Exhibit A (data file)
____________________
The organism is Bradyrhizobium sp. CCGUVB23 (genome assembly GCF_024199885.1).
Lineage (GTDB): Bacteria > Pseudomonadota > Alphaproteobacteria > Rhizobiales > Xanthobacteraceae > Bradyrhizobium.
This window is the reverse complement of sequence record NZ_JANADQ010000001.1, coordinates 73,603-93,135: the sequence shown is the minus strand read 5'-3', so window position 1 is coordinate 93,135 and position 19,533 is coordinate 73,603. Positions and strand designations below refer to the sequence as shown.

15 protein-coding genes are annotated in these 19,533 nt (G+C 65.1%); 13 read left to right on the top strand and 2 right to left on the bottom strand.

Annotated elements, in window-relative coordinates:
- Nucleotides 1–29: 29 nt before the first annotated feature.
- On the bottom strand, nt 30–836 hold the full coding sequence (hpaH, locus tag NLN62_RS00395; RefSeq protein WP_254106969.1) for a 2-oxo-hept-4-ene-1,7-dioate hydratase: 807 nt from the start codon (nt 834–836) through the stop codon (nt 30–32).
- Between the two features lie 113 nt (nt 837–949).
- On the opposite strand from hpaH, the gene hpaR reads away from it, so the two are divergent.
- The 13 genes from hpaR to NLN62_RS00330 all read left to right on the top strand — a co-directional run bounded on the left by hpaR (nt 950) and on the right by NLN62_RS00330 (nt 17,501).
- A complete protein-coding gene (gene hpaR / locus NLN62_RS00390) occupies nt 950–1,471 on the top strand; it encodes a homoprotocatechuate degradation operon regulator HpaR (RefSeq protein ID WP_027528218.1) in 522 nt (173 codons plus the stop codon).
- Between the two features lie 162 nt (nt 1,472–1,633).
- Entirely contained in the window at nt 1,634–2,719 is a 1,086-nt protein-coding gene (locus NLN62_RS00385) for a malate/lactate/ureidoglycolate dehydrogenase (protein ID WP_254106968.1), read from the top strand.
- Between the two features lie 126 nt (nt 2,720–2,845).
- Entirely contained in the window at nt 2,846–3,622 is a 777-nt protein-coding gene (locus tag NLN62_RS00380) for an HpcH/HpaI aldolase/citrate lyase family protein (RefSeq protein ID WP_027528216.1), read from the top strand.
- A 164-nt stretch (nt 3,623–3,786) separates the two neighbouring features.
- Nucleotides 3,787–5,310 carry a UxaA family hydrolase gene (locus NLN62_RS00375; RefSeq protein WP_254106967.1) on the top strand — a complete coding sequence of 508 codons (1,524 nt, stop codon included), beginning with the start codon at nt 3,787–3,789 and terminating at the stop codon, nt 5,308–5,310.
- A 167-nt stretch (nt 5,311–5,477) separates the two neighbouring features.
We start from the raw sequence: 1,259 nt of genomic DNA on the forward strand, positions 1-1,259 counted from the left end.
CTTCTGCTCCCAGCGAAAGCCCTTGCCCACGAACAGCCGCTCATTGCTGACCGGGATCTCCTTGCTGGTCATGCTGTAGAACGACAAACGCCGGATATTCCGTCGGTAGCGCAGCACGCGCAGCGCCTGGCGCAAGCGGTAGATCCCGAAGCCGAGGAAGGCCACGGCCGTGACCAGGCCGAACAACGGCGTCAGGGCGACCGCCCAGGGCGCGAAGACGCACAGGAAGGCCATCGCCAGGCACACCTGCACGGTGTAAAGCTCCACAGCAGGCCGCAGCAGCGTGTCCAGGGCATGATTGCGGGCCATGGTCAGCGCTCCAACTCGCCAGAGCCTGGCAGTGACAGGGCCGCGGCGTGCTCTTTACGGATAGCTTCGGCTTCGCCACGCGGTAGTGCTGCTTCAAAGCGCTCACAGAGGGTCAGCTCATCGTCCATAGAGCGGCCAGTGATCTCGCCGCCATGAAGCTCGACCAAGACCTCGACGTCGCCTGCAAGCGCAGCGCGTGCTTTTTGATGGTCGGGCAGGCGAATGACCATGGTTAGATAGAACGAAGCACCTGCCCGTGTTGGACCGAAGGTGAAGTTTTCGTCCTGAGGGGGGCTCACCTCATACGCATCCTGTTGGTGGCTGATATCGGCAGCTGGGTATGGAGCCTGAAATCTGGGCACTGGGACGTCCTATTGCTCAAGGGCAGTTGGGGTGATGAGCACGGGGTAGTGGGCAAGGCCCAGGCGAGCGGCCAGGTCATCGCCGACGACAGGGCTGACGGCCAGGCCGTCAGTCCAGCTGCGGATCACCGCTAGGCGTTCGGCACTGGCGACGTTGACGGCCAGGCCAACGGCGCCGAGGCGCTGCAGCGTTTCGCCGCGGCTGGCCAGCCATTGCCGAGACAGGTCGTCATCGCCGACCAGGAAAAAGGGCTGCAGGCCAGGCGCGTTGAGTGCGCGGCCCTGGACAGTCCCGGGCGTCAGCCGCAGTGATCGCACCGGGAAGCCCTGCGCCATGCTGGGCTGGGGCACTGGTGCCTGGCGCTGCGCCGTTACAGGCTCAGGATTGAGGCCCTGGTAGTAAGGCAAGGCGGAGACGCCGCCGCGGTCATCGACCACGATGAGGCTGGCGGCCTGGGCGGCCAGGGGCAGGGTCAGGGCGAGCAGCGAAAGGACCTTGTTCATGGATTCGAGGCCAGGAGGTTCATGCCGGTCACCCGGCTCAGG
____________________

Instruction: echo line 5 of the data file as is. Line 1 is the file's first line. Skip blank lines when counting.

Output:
Annotated elements, in window-relative coordinates: